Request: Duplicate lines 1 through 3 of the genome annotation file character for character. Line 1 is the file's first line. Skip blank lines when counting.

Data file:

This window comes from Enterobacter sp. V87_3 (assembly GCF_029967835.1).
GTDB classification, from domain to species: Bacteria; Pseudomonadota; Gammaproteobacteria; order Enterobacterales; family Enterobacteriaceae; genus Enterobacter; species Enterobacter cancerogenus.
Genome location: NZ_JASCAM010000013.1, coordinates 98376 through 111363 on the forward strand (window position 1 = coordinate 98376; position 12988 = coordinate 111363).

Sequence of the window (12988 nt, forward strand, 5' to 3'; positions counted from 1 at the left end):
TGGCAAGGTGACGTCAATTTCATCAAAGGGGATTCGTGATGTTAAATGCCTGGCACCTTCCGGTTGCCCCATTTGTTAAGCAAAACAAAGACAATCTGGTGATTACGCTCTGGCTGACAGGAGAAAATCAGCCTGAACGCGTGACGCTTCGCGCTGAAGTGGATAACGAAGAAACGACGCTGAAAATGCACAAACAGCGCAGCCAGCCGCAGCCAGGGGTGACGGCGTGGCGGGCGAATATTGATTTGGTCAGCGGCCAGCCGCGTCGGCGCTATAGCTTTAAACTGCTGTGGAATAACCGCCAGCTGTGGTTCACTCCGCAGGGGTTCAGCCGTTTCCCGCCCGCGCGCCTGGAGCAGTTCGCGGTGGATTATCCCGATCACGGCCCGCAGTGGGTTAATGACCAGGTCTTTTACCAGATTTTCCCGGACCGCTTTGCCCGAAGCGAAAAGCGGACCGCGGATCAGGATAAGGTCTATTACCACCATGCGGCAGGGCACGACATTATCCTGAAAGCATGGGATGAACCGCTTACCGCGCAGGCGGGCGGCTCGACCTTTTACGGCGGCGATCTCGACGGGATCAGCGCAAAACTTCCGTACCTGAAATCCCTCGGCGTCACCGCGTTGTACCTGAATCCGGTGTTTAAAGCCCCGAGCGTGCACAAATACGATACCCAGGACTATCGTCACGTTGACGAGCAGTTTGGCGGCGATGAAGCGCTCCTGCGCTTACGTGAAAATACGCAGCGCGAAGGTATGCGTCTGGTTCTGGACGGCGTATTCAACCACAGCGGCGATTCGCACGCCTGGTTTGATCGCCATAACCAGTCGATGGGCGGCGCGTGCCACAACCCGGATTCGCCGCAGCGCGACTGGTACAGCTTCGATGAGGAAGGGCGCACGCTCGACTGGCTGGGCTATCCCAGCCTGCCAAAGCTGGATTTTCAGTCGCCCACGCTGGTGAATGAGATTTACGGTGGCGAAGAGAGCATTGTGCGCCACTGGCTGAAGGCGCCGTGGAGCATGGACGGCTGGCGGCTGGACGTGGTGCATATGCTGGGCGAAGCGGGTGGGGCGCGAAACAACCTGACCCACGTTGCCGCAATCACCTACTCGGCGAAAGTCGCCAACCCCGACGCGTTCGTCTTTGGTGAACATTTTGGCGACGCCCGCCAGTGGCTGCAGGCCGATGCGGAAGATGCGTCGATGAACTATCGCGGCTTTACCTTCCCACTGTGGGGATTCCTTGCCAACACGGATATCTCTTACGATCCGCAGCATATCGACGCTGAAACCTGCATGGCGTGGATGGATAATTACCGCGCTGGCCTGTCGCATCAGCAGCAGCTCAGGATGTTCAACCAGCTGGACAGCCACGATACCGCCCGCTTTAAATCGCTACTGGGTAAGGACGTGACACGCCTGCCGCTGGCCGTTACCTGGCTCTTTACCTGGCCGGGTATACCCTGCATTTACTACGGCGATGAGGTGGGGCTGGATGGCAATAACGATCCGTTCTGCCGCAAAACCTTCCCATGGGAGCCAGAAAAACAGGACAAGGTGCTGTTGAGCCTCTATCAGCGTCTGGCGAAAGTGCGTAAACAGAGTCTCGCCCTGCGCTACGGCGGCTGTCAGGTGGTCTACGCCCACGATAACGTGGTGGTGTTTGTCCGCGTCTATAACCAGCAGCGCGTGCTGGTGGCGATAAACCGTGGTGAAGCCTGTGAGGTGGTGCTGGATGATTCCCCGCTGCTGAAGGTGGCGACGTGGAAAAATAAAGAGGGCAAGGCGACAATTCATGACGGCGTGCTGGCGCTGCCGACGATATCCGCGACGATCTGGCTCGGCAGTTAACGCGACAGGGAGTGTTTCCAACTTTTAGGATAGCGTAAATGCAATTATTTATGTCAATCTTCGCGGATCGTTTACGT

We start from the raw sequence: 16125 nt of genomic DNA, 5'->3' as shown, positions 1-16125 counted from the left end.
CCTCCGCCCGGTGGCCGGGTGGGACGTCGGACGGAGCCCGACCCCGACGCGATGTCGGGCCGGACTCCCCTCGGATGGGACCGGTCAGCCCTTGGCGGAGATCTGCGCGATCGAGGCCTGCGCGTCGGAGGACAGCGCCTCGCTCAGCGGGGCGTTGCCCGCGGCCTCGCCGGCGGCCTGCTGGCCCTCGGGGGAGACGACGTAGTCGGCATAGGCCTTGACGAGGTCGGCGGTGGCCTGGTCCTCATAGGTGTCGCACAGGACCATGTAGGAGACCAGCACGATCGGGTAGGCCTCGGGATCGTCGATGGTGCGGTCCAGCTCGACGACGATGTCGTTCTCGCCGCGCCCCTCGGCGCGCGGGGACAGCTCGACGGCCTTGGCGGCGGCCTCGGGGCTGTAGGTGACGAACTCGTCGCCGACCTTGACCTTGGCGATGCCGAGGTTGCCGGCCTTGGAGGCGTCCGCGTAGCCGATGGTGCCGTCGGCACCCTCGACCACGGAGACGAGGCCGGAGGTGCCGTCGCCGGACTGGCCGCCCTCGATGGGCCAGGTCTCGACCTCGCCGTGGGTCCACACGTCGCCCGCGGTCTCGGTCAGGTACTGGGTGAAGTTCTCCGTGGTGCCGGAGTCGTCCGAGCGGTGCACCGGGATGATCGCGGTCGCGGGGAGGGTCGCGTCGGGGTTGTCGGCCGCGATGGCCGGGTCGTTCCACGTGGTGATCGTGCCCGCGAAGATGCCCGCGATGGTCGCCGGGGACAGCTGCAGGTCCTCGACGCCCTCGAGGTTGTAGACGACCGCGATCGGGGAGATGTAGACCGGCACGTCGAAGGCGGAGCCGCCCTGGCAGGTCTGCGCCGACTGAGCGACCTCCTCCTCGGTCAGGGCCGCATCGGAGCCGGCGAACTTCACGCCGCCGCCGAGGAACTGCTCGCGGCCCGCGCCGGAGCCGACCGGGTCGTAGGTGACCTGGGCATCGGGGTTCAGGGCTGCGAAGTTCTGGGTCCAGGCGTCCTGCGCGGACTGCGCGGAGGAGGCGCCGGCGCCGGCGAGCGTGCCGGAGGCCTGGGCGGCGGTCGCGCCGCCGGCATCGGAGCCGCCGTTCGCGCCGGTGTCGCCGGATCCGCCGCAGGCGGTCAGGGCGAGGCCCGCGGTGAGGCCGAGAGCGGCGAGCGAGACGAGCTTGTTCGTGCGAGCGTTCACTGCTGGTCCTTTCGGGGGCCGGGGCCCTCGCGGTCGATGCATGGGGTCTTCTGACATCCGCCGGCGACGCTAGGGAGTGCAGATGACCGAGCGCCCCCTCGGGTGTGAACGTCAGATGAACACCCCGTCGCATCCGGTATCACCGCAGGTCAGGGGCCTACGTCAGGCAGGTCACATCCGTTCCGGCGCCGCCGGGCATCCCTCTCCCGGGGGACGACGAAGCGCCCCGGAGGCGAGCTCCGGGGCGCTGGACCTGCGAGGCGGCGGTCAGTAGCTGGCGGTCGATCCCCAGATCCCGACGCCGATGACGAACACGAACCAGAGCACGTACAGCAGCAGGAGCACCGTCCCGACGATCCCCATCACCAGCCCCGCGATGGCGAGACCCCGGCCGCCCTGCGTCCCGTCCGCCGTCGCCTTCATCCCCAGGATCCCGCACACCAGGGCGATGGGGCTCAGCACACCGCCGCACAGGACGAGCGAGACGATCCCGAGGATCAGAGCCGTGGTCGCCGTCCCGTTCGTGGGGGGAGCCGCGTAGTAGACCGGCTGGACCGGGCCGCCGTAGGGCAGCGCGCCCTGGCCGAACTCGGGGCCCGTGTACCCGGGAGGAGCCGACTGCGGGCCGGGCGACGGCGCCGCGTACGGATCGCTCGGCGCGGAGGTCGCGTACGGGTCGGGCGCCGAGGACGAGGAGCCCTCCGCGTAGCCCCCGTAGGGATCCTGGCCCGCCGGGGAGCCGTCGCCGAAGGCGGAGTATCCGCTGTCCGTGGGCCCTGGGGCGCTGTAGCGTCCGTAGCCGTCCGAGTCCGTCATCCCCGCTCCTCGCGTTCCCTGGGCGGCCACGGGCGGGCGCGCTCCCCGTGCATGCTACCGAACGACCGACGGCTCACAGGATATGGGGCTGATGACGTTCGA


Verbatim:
This window comes from Enterobacter sp. V87_3 (assembly GCF_029967835.1).
GTDB classification, from domain to species: Bacteria; Pseudomonadota; Gammaproteobacteria; order Enterobacterales; family Enterobacteriaceae; genus Enterobacter; species Enterobacter cancerogenus.
Genome location: NZ_JASCAM010000013.1, coordinates 98376 through 111363 on the forward strand (window position 1 = coordinate 98376; position 12988 = coordinate 111363).